USC community holds vigil for Samantha Josephson
There are a couple simple questions Uber and Lyft riders should ask to stay safe, the family and friends of Samantha Josephson and the University of South Carolina say after the student was killed when she got into the wrong car.
In a letter to students, USC president Harris Pastides said, “In Samantha’s memory, I ask you to embrace a new pledge ... that you will NEVER use a ride share service without doing the following: Ensure the license plate, make, model and color of the vehicle match what’s in your app and the driver matches the photo and name in the app; AND Ask the driver ‘WHAT’S MY NAME?’ If s/he doesn’t say your name, DO NOT get into the vehicle.”
USC’s Alpha Gamma Delta sorority said on Twitter: “To honor the memory of our sister Samantha Josephson, we join her father and University of South Carolina President Harris Pastides in urging others to ask drivers ‘What’s my name?’ before entering any rideshare vehicle.”
Police say Josephson left a bar in Columbia’s Five Points neighborhood in the early hours of Friday morning and got into a black Chevrolet Impala that she thought was an Uber, The State reports. That was the last time she was seen alive.
Turkey hunters found Josephson’s body the next day more than an hour’s drive southeast of Columbia on a dirt road in Clarendon County, according to The State.
Police arrested Nathaniel David Rowland, 24, for Josephson’s murder. An officer found him driving a black Impala in the neighborhood where Josephson was last seen and arrested him after a short chase, The State reports. Police say they found blood in the car, according to The State.
There have been at least 24 reported attacks, including kidnappings, sexual assaults and robberies, involving people pretending to be drivers for ride-share companies like Uber, according to The New York Times.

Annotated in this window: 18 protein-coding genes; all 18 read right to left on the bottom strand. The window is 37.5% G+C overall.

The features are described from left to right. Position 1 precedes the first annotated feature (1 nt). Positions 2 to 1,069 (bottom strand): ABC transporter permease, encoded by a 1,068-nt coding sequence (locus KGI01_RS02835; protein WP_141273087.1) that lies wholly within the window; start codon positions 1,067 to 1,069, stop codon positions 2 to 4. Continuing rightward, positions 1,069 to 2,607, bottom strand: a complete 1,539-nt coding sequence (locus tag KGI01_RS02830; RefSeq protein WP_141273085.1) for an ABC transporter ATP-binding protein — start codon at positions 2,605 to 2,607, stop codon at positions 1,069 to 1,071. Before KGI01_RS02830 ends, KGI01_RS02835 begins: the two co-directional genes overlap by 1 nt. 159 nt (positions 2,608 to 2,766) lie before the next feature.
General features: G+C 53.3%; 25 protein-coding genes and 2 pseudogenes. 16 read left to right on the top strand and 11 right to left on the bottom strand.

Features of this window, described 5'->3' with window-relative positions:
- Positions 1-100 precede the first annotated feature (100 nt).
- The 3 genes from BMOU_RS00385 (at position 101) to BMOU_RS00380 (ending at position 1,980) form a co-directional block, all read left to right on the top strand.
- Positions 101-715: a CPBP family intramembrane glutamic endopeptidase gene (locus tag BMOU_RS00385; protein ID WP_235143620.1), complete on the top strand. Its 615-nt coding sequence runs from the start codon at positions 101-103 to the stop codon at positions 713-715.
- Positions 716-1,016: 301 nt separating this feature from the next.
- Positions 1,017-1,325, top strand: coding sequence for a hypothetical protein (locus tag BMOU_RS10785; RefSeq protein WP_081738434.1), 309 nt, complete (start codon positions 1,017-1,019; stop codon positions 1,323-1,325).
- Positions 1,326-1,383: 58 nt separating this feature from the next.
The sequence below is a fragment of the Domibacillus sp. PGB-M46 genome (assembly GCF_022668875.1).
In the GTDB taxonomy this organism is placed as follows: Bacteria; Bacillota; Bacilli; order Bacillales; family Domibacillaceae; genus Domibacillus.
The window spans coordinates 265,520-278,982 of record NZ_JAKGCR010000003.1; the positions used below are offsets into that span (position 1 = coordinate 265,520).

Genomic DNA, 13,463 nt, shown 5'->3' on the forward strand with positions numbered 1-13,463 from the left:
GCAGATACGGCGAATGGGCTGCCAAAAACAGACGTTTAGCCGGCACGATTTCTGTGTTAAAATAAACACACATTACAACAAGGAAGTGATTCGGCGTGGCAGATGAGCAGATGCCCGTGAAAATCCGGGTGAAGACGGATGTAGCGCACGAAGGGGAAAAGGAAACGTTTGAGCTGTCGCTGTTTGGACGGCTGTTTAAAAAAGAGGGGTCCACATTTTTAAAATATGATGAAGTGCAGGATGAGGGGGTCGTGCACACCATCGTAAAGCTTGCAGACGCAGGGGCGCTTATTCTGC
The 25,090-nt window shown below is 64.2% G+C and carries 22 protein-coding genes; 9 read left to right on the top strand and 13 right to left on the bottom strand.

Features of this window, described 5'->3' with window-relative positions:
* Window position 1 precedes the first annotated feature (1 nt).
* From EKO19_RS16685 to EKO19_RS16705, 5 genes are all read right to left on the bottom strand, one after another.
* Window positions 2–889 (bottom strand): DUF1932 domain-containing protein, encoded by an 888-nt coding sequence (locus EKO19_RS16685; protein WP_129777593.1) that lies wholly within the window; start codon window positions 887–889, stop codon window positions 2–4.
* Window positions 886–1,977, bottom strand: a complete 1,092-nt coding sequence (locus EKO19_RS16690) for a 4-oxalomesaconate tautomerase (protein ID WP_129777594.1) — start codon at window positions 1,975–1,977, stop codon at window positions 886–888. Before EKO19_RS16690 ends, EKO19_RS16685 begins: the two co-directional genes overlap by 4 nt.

“These attacks turn a simple mix-up into a nightmare, showing how easily bad actors can exploit the vulnerabilities of a ride-sharing culture that so many people trust to get them home safe,” The Times reports.
Police arrested a man in Connecticut recently who pretended to be a ride-share driver to kidnap and sexually assault two women in separate incidents, according to the Greenwich Times.
In Chicago, police accused a man of pretending to be a driver for Uber and a taxi company to rape five women in 2017, according to local news site DNAInfo. The man pleaded not guilty and has not yet gone to trial, CBS Chicago reports.
Lawmakers in South Carolina are considering a bill that would require Uber and Lyft to better identify drivers with illuminated signs, The State reports.
Uber suggests safety tips similar to those given by the University of South Carolina:
- “Request your ride inside. Avoid spending unnecessary time outside alone with your phone in your hand. Instead, wait indoors until the app shows your driver has arrived.
- “Get in the right car. Before you get in the car, check that license plate, driver photo, and driver name all match what’s listed in the app. Uber rides can only be requested through the app, so never get in a car with a driver who claims to be with Uber and offers a ride.
- “Be a backseat rider. If you’re riding alone, sit in the backseat. This ensures you can safely exit on either side of the vehicle to avoid moving traffic, and it gives you and your driver some personal space.
“Follow your intuition. Trust your instincts and use your best judgement when riding with Uber. And if you ever feel you’re in an emergency situation, call 911 immediately.”